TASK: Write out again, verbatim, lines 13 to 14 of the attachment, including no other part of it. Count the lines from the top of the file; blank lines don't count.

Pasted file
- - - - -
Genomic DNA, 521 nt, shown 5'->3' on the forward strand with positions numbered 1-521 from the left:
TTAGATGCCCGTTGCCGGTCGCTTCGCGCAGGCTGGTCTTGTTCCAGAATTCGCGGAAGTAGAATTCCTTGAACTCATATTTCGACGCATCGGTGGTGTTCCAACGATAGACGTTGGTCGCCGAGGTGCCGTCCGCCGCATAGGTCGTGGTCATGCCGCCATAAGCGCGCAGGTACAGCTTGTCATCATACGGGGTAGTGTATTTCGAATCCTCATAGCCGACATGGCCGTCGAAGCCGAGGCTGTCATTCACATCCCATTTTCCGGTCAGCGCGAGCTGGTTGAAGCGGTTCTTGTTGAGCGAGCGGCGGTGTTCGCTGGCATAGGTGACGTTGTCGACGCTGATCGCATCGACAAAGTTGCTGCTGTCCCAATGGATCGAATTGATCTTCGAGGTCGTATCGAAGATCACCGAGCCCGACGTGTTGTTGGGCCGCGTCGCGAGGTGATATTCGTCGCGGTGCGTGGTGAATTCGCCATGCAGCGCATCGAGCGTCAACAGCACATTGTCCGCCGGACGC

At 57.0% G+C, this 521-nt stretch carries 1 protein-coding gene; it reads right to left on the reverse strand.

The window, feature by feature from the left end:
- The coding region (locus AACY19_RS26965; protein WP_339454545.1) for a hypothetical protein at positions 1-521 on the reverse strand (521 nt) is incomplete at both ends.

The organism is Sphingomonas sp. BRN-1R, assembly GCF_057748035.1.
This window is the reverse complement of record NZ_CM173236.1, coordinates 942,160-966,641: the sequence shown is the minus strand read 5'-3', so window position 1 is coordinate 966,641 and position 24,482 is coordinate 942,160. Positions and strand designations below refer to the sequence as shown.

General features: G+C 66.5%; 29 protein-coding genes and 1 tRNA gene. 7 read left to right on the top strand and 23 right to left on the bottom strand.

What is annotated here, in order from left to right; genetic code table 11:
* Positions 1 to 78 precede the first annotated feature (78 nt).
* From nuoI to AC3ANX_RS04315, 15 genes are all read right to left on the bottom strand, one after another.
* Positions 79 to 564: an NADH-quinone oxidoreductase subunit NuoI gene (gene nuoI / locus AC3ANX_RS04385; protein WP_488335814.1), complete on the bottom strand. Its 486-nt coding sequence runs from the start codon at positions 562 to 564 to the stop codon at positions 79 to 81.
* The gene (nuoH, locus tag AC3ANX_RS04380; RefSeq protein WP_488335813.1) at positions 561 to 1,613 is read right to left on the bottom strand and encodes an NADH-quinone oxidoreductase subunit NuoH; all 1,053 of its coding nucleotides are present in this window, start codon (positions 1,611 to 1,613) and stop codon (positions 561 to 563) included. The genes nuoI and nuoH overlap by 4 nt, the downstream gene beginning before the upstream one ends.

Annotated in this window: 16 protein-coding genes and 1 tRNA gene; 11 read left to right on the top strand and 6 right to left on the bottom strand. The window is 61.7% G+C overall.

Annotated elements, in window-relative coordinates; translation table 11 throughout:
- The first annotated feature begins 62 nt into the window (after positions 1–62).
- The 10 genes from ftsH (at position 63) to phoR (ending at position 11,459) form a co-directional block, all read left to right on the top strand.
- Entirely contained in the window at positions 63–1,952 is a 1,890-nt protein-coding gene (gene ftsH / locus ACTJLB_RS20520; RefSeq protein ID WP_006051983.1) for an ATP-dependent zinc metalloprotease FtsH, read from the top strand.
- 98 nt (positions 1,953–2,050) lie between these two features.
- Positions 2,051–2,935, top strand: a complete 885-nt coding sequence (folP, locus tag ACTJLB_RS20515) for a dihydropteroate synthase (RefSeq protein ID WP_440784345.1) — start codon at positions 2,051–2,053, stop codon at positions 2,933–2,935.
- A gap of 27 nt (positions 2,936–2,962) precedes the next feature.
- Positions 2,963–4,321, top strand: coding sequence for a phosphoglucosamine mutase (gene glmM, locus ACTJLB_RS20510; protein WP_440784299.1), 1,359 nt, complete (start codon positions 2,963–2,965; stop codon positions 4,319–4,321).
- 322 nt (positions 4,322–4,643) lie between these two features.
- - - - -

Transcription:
* The gene (nuoH, locus tag AC3ANX_RS04380; RefSeq protein WP_488335813.1) at positions 561 to 1,613 is read right to left on the bottom strand and encodes an NADH-quinone oxidoreductase subunit NuoH; all 1,053 of its coding nucleotides are present in this window, start codon (positions 1,611 to 1,613) and stop codon (positions 561 to 563) included. The genes nuoI and nuoH overlap by 4 nt, the downstream gene beginning before the upstream one ends.

Annotated in this window: 16 protein-coding genes and 1 tRNA gene; 11 read left to right on the top strand and 6 right to left on the bottom strand. The window is 61.7% G+C overall.